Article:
William McCoshen, 36, and his lobbying partner, Eric Petersen, 34, would split the money with the estate of Petersen’ s mentor, Jim Wimmer, the report said.
The three own Madison Consulting LLC, according to records in Wimmer’ s probate file.
Regulators in four states are looking into a secret agreement between Madison Consulting and the managers of the proposed casino, the newspaper said.
Sources told the columnists that the regulators recently talked to FBI agents about the contract.
” Part of good police work is looking for flags, ” said Indiana State Police Maj. Mark Mason. ” This raised a red flag.”
Investigators wonder whether Thompson knew about the deal while he was quietly helping to move the casino project along.
Menominee tribal leaders said they were shocked when they found out last fall how wealthy their casino would make the Madison lobbyists.
” I was absolutely floored that a contract of that size … was not made available to the tribal legislature, ” said Sylvia Wilber, a member of the Menominee legislature.
But Robert Boyle, a key partner in the company that brought Madison Consulting into the casino deal, said the amount is not out of line and would be paid only if the casino wins approval.
The project now is considered a longshot, largely because Thompson’ s successor, Gov. Scott McCallum, has vowed to oppose an expansion of gambling in the state.
Under the contract with Madison Consulting, the company would receive $4.5 million if the state and federal government allow the Menominee tribe to buy Dairyland Greyhound Park. Once the casino opens, Madison Consulting would collect $6 million per year for seven years to provide lobbying advice to the casino’ s operators.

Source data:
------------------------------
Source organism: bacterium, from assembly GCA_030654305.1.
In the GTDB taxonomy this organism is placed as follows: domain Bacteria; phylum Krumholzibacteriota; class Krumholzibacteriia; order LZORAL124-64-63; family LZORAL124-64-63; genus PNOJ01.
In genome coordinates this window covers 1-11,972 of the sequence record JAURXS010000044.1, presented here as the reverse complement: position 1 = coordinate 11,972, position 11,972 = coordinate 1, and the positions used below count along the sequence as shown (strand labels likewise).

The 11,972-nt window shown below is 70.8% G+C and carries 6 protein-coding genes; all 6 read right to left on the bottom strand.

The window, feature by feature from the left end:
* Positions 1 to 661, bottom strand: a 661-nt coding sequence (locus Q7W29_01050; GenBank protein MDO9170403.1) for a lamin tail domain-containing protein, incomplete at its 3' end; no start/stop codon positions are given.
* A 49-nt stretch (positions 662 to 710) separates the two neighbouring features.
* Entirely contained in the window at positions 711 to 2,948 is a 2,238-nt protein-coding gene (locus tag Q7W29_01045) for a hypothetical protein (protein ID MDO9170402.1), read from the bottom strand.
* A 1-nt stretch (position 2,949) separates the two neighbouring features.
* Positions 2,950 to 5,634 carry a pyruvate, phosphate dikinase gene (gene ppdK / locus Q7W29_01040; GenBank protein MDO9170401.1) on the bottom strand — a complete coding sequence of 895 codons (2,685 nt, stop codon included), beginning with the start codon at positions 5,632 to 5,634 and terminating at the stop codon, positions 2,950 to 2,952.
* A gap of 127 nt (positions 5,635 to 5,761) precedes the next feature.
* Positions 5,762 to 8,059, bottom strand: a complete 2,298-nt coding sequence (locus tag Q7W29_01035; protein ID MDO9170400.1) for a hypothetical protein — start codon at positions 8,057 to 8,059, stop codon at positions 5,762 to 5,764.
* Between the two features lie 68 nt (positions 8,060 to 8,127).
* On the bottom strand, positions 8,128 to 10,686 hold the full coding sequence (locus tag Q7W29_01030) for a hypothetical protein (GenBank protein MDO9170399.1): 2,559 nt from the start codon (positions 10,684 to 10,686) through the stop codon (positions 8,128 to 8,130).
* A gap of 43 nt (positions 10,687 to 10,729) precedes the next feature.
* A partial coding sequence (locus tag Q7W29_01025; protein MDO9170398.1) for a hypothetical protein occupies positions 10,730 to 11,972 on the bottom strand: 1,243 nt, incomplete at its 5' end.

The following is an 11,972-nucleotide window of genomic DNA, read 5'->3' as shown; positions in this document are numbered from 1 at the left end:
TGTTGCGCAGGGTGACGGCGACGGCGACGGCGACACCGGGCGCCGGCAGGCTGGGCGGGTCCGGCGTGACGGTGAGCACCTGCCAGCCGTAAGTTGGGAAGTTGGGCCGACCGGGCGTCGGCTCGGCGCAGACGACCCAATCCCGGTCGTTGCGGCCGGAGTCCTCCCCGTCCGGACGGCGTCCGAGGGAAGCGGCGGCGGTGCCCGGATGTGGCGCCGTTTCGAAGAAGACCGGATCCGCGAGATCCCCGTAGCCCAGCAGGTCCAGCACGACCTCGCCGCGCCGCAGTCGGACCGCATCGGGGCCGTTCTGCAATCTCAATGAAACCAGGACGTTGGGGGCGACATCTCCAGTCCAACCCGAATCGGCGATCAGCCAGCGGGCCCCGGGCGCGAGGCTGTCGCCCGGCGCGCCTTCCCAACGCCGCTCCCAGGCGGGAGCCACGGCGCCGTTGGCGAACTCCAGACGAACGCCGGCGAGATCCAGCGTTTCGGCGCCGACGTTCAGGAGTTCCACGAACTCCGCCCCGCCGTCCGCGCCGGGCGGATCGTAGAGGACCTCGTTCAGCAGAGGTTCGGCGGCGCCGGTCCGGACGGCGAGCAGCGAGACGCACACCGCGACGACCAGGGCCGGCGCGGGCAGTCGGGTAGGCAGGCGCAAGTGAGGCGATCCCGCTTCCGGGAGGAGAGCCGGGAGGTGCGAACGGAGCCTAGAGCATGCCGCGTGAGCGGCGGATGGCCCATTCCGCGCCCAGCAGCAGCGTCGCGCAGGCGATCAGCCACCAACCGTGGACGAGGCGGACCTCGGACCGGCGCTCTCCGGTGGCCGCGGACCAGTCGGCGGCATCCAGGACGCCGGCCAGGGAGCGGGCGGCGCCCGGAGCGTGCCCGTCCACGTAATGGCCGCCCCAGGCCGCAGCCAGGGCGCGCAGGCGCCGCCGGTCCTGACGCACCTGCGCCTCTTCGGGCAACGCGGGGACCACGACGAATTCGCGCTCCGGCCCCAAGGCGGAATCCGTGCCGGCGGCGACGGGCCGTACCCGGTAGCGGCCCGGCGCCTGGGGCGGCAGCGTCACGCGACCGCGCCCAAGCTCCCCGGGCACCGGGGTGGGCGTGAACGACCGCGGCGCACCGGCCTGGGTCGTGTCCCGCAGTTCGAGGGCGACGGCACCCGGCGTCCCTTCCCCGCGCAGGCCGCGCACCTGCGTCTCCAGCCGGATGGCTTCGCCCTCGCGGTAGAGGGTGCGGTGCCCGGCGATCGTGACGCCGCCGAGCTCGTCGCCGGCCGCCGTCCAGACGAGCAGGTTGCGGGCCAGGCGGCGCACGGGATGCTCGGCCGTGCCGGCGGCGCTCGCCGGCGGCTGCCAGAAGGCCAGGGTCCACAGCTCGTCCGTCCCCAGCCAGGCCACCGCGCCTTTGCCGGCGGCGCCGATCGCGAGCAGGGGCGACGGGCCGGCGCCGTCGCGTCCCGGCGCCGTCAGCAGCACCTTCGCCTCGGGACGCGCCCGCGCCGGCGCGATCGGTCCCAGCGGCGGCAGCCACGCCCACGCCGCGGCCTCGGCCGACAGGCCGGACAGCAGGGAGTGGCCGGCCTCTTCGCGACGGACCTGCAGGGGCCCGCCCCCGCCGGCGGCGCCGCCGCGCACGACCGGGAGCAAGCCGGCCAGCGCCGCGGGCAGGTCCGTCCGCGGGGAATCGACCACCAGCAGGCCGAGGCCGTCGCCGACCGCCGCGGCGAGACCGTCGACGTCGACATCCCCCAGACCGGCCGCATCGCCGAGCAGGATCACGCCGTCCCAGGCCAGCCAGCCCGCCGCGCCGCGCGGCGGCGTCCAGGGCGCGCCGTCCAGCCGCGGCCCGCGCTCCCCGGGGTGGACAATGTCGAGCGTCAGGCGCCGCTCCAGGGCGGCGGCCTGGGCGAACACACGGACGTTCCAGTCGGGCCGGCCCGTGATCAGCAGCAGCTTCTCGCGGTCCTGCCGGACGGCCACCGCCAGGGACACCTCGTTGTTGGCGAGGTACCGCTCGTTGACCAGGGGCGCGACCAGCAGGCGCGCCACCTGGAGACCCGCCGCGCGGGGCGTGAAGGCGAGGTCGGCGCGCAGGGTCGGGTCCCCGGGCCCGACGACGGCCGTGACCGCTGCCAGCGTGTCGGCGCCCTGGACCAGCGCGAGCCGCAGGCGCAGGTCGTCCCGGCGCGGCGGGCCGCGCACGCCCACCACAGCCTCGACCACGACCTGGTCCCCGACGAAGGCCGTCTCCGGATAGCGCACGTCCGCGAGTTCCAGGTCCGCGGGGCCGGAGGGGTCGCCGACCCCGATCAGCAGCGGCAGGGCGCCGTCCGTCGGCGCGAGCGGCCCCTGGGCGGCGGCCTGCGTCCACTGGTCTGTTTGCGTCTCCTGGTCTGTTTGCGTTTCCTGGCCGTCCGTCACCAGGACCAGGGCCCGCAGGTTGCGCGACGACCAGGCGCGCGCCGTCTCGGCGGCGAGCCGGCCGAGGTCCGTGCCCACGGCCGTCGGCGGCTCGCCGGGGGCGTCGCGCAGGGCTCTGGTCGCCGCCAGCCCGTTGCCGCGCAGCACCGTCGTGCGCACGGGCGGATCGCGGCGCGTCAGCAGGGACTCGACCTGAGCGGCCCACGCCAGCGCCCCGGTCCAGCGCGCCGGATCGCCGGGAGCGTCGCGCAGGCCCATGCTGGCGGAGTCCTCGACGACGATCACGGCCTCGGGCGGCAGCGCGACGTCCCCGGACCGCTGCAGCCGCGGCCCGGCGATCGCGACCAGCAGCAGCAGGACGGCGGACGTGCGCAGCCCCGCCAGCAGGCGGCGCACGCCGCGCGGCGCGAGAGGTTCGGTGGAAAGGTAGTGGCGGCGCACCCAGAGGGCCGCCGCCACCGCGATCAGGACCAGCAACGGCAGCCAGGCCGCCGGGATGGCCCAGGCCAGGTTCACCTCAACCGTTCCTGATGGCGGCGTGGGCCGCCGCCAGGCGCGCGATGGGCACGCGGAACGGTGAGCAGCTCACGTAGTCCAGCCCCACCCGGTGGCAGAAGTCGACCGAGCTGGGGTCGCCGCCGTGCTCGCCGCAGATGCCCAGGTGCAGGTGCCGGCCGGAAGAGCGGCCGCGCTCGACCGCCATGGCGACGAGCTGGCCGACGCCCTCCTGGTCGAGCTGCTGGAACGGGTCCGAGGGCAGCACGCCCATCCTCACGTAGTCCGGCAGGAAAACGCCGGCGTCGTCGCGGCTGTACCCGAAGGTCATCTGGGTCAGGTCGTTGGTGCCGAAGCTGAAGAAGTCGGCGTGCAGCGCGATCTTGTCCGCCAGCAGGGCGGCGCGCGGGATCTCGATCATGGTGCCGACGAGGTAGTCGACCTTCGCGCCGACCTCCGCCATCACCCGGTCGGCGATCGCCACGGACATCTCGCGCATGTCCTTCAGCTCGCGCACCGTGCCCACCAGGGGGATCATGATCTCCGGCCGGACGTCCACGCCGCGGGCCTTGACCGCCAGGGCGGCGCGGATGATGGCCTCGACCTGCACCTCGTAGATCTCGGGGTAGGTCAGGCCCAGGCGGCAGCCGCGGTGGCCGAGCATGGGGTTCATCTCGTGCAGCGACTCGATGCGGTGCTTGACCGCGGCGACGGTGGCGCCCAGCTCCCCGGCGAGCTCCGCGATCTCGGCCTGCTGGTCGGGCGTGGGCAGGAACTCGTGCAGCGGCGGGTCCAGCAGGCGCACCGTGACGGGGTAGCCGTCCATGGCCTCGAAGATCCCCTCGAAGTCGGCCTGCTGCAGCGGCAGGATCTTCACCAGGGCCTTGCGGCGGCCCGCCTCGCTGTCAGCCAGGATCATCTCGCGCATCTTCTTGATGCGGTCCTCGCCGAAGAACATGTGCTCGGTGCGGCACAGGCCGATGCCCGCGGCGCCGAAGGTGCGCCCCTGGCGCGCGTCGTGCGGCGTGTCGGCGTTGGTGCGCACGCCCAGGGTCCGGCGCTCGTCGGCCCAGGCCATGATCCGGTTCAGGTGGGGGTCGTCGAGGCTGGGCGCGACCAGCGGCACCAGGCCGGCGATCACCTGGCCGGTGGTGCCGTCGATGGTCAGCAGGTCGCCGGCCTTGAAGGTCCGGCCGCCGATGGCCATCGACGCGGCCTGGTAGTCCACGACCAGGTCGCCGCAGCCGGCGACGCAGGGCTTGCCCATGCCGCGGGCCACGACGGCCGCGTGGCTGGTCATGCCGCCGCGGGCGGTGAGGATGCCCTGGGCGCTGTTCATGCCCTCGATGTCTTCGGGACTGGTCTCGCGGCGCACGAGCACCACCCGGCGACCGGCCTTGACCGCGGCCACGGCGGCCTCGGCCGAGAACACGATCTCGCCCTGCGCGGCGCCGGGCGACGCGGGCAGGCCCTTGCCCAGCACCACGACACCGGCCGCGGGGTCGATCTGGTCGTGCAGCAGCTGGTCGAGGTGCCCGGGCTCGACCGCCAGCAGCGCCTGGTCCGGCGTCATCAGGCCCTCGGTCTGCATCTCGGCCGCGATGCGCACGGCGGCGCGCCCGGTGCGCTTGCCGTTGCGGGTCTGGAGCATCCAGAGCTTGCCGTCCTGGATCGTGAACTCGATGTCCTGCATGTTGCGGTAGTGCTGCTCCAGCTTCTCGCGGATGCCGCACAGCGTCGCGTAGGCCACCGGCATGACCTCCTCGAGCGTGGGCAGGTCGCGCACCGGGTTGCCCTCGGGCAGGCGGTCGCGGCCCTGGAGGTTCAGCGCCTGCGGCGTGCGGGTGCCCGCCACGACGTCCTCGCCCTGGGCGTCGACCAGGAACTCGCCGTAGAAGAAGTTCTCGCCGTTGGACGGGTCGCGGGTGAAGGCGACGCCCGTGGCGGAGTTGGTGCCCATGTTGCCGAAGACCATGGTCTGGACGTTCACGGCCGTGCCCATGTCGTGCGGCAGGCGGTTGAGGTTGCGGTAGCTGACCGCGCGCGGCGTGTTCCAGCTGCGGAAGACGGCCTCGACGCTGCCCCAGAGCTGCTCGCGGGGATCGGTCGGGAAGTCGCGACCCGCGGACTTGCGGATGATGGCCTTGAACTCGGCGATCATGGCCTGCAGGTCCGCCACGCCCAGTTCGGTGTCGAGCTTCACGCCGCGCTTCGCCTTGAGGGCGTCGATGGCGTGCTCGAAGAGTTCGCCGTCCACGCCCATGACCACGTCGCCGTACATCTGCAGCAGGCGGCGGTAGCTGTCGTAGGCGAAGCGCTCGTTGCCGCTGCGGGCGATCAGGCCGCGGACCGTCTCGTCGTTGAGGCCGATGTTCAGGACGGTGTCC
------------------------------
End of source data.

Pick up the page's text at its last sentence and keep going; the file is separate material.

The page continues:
The Menominee’ s Washington, D.C., lawyers noted in a memo to tribal leaders last fall that Madison Consulting had close ties to Thompson.
” They assisted in getting the governor’ s support for the project, beginning at least as early as 1997, ” attorneys Jerry Straus and Michael Roy wrote.
Nii-Jii Entertainment, the non-Indian company that is financing and hopes to manage the casino, said in a memo to its investors last December that the firm would provide advice to the company and the tribe in obtaining governmental approval for the casino.
A spokesman for Thompson, who now is the U.S. health and human services secretary, said the former governor knew nothing about the contract until the columnists asked about it last week.
McCoshen, Petersen or Wimmer never lobbied him on the project, and the contract played no role in the governor’ s actions when dealing with the Kenosha project, Tony Jewell said.